Gel electrophoresis is a technique in which charged molecules are separated according to physical properties such as charge or mass as they are forced through a sieving gel matrix by an electrical current. Proteins are commonly separated in this manner using polyacrylamide gel electrophoresis (PAGE) to identify individual proteins in complex samples or to examine multiple proteins within a single sample.
Several forms of PAGE exist and can provide different types of information about the protein(s). Nondenaturing PAGE also called native PAGE, separates proteins according to their mass-charge ratio. Denaturing and reducing SDS-PAGE, the most widely used electrophoresis technique, separates proteins primarily by mass. Two-dimensional (2D) PAGE separates proteins by isoelectric point in the first dimenstion and by mass in the second direction.
proteins primarily by mass because the ionic detergent sodium dodecyl sulfate (SDS) denatures and binds to proteins to make them evenly negatively charged. Thus, when a current is applied, all SDS-bound proteins in a sample will migrate through the gel toward the positively charged electrode. Proteins with less mass travel more quickly through the gel than
those with greater mass because of the sieving effect of the gel matrix.
Once separated by electrophoresis, proteins can be detected in a gel with various stains, transferred onto a membrane for detection by Western blotting and/or excised and extracted for analysis by mass spectrometry. Protein gel electrophoresis is, therefore, a common step in many kinds of proteomics analysis.
Acrylamide is the material of choice for preparing electrophoretic gels to separate proteins by size. Acrylamide mixed with bisacrylamide forms a crosslinked polymer network when the polymerizing agent, ammonium persulfate (APS), is added. TEMED (N,N,N,N'-tetramethylenediamine) catalyzes the polymerization reaction by promoting the production of free radicals by APS.
Polymerization and crosslinking of acrylamide. The ratio of bisacrylamide (BIS) to acrylamide, as well as the total concentration of both components, affects the pore size and ridgidity of the final gel matrix. These, in turn, affect the range of protein sizes (molecular weights) that can be resolved.
Example recipe for a traditional 10% mini gel for SDS-PAGE.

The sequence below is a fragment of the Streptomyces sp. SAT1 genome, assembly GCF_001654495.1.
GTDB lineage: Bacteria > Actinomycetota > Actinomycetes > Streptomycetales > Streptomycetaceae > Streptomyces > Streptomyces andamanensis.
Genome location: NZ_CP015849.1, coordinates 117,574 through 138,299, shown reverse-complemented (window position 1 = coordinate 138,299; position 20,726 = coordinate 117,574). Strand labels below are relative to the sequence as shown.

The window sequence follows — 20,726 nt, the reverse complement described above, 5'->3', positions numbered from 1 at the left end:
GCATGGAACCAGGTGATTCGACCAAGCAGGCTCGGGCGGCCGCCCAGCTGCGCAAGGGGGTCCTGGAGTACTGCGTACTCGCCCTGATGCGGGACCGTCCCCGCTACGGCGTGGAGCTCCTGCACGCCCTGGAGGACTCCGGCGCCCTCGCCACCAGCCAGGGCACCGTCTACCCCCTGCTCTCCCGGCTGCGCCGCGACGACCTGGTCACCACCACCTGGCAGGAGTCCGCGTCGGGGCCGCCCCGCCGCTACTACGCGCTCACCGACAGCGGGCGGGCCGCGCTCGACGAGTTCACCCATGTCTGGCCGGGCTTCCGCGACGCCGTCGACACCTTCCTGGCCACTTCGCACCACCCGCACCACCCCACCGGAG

7.5mL 40% acrylamide solution
3.9mL 1% bisacrylamide solution
7.5mL 1.5 M TrisHCl, pH 8.7
Add water to 30mL
0.3mL 10% APS
0.3mL 10% SDS
The size of the pores created in the gel is inversely related to the amount of acrylamide used. A 7% polyacrylamide gel has larger pores than a 12% polyacrylamide gel. Gels with a low percentage of acrylamide are typically used to resolve large proteins, and high percentage gels are used to resolve small proteins. "Gradient gels" are specially prepared to have low percent-acrylamide at the top (beginning of sample path) and high percent-acrylamide at the bottom (end), enabling a broader range of protein sizes to be separated.
Electrophoresis gels are formulated in buffers that provide for conduction of an electrical current through the matrix. The solution is poured into the thin space between two glass or plastic plates of an assembly called a "cassette". Once the gel polymerizes, the cassette is mounted (usually vertically) into an apparatus so that opposite edges (top and bottom) are placed in contact with buffer chambers containing cathode and anode electrodes, respectively. When proteins are added in wells at the top edge and current is applied, the proteins are drawn by the current through the matrix-slab and separated by the its sieving properties.
To obtain optimal resolution of proteins, a “stacking” gel is cast over the top of the “resolving” gel. The stacking gel has a lower concentration of acrylamide (e.g., 7% for larger pore size), lower pH (e.g., 6.8) and a different ionic content. This allows the proteins in a loaded sample to be concentrated into a tight band during the first few minutes of electrophoresis before entering the resolving portion of a gel. A stacking gel is not necessary when using a gradient gel, as the gradient itself performs this function.
Traditionally, researchers "poured" their own gels using standard recipes that are widely available in protein methods books. Most laboratories now depend on the convenience and consistency afforded by commercially available, ready-to-use, precast gels. Precast gels are available in a variety of percentages including difficult-to-pour gradient gels that provide excellent resolution and separate proteins over the widest possible range of molecular weights.
Technological innovations in buffer and gel polymerization methods enable manufacturers to produce gels with greater uniformity and longer shelf life than with traditional equipment and methods. In addition, precast polyacrylamide gels obviate the need to work with the acrylamide monomer – a known neurotoxin and suspected carcinogen.
Precast protein gels for SDS-PAGE. A Thermo Scientific Pierce Precise Protein Gel Cassette. The plastic cassette contains a mini-gel that is 1mm thick. Dividers along the top provide 10 wells for loading protein samples or molecular weight markers. Ordinarily, protein bands would not be visible until after electro-phoresis, disassembly of the cassette and staining of the gel. In this case, a stained gel image is superimposed on a cassette image for illustration.